07 January 2013 14:00 [Source: ICIS news]
HOUSTON (ICIS)--Gasoline prices in 2013 could hold near 2012 highs, although decisions on key topics and an increase in alternative fuel use could cause prices to fall.
Regionally, gasoline prices spiked at an unusual time during 2012.
Prices typically decline in the third and fourth quarters of the year as demand weakens and refiners switch to cheaper, heavier blends of gasoline.
On the east coast, however, prices rose in November after Hurricane Sandy disrupted the normal flow of gasoline from the US Gulf coast to the New York Harbor.
“Spot prices in the New York Harbor were unusually strong in November but prices in the Gulf coast spot market were sharply lower in November,” said Dan Lippe, president of Petral Consulting.
The disruption to normal pipeline shipments into the northeast caused supply to back up into Gulf coast storage, pushing prices in the Gulf down.
But the price spike in the east coast was short-lived as prices dropped toward year’s end.
Furthermore, as previously closed refineries on the east coast are bought and started up, east coast gasoline prices could fall even further in 2013 after more supplies are made available in the region.
The Carlyle Group teamed up with Sunoco in August 2012 to keep open its 330,000 bbl/day Philadelphia refinery in Pennsylvania.
Also in 2012, Delta Air Lines bought the idled 185,000 bbl/day Trainer refinery in Pennsylvania from Phillips 66 through its subsidiary Monroe Energy.
And, as more companies have announced plans to sell their refineries throughout the US, a buyers’ market could keep supplies steady and gasoline prices low in 2013.
“I think any company that is willing offer a fair market price or somewhat more will find willing sellers of east coast refining,” said Lippe, but added, “I doubt other airlines will jump into the game for the next year or two.”
Average US retail gasoline prices hit an all-time average high in 2012 at $3.60/gal, and the US Energy Information Administration (EIA) projects that the 2013 average will be somewhat lower at $3.43/gal in 2013.
“[I] believe that we may see a slight break versus 2012,” said GasBuddy.com analyst Patrick DeHaan. “To clarify, that doesn’t mean we won’t set new all-time record highs in some areas, but my growing belief is that the yearly average we set in 2012 won’t be set anew in 2013, and that would be welcome relief.”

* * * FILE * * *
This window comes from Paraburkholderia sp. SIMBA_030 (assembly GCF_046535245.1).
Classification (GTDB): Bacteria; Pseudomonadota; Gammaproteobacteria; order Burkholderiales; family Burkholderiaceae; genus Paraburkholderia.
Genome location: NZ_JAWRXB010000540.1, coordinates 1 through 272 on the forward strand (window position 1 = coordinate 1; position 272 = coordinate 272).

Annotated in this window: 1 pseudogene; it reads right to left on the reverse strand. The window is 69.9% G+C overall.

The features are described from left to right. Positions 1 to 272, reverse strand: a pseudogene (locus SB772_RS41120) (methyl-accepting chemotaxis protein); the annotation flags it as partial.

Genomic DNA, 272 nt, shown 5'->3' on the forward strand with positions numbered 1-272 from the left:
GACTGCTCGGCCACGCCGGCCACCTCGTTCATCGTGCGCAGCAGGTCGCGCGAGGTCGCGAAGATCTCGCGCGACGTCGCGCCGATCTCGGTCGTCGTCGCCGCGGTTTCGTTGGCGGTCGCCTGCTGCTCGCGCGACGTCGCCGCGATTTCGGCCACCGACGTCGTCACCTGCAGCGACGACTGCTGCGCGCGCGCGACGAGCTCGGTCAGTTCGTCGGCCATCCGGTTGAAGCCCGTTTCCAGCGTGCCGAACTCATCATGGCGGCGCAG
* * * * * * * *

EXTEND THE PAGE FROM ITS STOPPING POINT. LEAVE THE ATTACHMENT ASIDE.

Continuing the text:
In comparison, the 2011 average retail gasoline price was at $3.53/gal, according to the EIA.
“I do not see prices being much stronger in 2013 than during most of 2012 (except November/December),” said Lippe. “Prices in Q2 and Q3 2013 may be 10 cents/gal lower due to the economic recession in Europe and slower GDP growth in North America.”
The unemployment rate, which is a signal of retail gasoline demand strength or weakness, may not gain traction in 2013, particularly if the US GDP slows.
“I am sceptical that the reported decline in unemployment was anything more than the seasonal hiring in the retail sector that occurs most years,” said Lippe. “Slower GDP growth does not bode well for continued improvement in employment after 2 January.”
Meanwhile, a decision on the Keystone Pipeline approval remains uncertain after the re-election of President Obama.
“It is now a question of what President Obama wants his legacy to be,” Lippe said. “He may be more inclined to prefer to be remembered as the defender of the environment.”
While pipeline approval means an increase in jobs, those jobs are temporary. According to Lippe, permanent job creation will depend on in-sourcing manufacturing from Asia back to North America.
And some companies are already making headway into keeping jobs in the US. General Electric recently brought manufacturing of a high-end residential water heater back to its Kentucky factory, and Apple announced that it will do more manufacturing in the US rather than in Asia.
“In-sourcing is just the pendulum swing that was inevitable,” said Lippe.
But new concerns causing gasoline demand to retreat could be the biggest factor in pushing prices lower in 2013.
Gasoline demand, which has remained much lower than 2011 rates, may be further stifled by alternative fuel vehicles. Sales of these vehicles increased in 2012 and will continue to do so in 2013.
Market researchers Mintel said sales were 73% higher in 2012, with 440,000 hybrids, plug-ins and electrics sold, making it the fastest-growing segment in the US for the year. Alternative-fuel vehicles replaced the once-fastest-growing compact-car vehicle segment.
“Despite the dramatic growth in 2012, hybrids and electrics will make even more headwind in the US market over the coming years,” said DeHaan.
Mintel has forecast sales of hybrid and electric cars to exceed 535,000 units by the end of 2013, or a 14% increase in sales over 2012 estimates.
“It appears that consumer concern for the high and rising cost of fuel may drive the development of the market even further,” said DeHaan.
But, according to Lippe, demand could also begin to replenish itself in the first half of 2013.
“As long as prices at the pump remain below $4.00/bbl, the seasonal increase in demand will occur on schedule in March/April,” said Lippe.
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